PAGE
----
A Statement from Brenda Victoria Castillo, President & CEO of the National Hispanic Media Coalition (NHMC)
We’ve said it before, and we will say it over and over again: hate online leads to hate and harm in real life. Last night two protestors were murdered in Kenosha, Wisconsin by a member of an organized hate and extremist group called the Kenosha Guards. The Kenosha Guards is an armed militia group that uses online sites, like Facebook, to target Black Lives Matter and other protestors who are simply practicing their First Amendment right to peacefully protest. Our hearts are despondent in the wake of the loss of yet more precious lives as a result of purposeful, coordinated hate online.
Just hours before the murder, the Kenosha Guard Facebook page–which had more than 3,000 members – asked, “Any patriots willing to take up arms and defend ou[r] City tonight from the evil thugs?” This post, along with the Guard’s page chock full of violent threats and touts of armory, remained unchecked by Facebook until after two protestors were murdered, despite it being in clear violation of Facebook’s updated Dangerous Individuals and Organizations Policy.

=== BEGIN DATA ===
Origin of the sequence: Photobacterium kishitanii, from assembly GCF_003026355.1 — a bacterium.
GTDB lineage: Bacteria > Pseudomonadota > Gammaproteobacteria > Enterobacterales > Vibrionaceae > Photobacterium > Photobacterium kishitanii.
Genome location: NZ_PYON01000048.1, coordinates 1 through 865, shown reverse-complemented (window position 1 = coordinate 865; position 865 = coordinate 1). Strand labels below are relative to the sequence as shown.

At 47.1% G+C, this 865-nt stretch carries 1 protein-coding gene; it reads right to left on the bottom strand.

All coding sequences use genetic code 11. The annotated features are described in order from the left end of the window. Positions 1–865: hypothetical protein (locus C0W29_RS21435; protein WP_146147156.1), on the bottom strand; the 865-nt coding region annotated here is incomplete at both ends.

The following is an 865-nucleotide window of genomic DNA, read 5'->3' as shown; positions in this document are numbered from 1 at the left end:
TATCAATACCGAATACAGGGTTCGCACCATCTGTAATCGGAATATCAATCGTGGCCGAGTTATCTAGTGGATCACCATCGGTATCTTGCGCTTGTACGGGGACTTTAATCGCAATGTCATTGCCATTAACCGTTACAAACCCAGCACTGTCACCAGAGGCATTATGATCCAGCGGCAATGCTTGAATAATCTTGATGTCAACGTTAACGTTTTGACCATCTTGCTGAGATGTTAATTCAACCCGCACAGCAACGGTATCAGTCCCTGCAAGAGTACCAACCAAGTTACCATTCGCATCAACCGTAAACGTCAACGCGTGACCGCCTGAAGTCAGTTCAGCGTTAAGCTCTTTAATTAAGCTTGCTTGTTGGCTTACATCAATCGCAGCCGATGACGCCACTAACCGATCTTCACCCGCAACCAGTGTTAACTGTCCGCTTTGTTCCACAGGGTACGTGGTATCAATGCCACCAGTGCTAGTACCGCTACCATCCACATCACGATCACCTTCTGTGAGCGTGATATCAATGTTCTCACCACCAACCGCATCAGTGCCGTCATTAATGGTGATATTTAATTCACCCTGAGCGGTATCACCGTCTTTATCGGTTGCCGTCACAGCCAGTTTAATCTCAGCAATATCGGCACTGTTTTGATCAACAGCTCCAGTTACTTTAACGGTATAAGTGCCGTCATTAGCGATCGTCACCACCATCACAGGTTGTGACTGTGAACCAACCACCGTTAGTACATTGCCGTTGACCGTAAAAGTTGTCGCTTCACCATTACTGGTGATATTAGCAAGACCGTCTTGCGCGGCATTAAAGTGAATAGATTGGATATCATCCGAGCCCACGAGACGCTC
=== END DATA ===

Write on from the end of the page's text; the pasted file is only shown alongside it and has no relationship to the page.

This is heartbreakingly not new; dozens of people of color have been targeted and mass murdered in recent years, sparked by radicalization and the proliferation of hate on social media websites. Even with retroactive action in this specific case, we know that inconsistent enforcement of content moderation is commonplace at Facebook, with the company often waiting until it’s too late to take action against organized hate groups. Facebook, if anything, is barely reactive – How many deaths will it take until Facebook accepts its responsibility and becomes preventative to stand up against organized hate?
I am exhausted and furious from the apathetic inaction from Mark Zuckerberg and other tech moguls, as our communities continue to be murdered at the hands of White supremacists who are radicalized, organized, and mobilized on social media platforms. In the middle of a pandemic, an economic recession, and a resurgence of the civil rights movement, we need Facebook and other social media companies to fight for the safety of our communities, instead of enabling white supremacy and the hunt and murder of our people.
Yours in the Movement,
Brenda Victoria Castillo
President & CEO
National Hispanic Media Coalition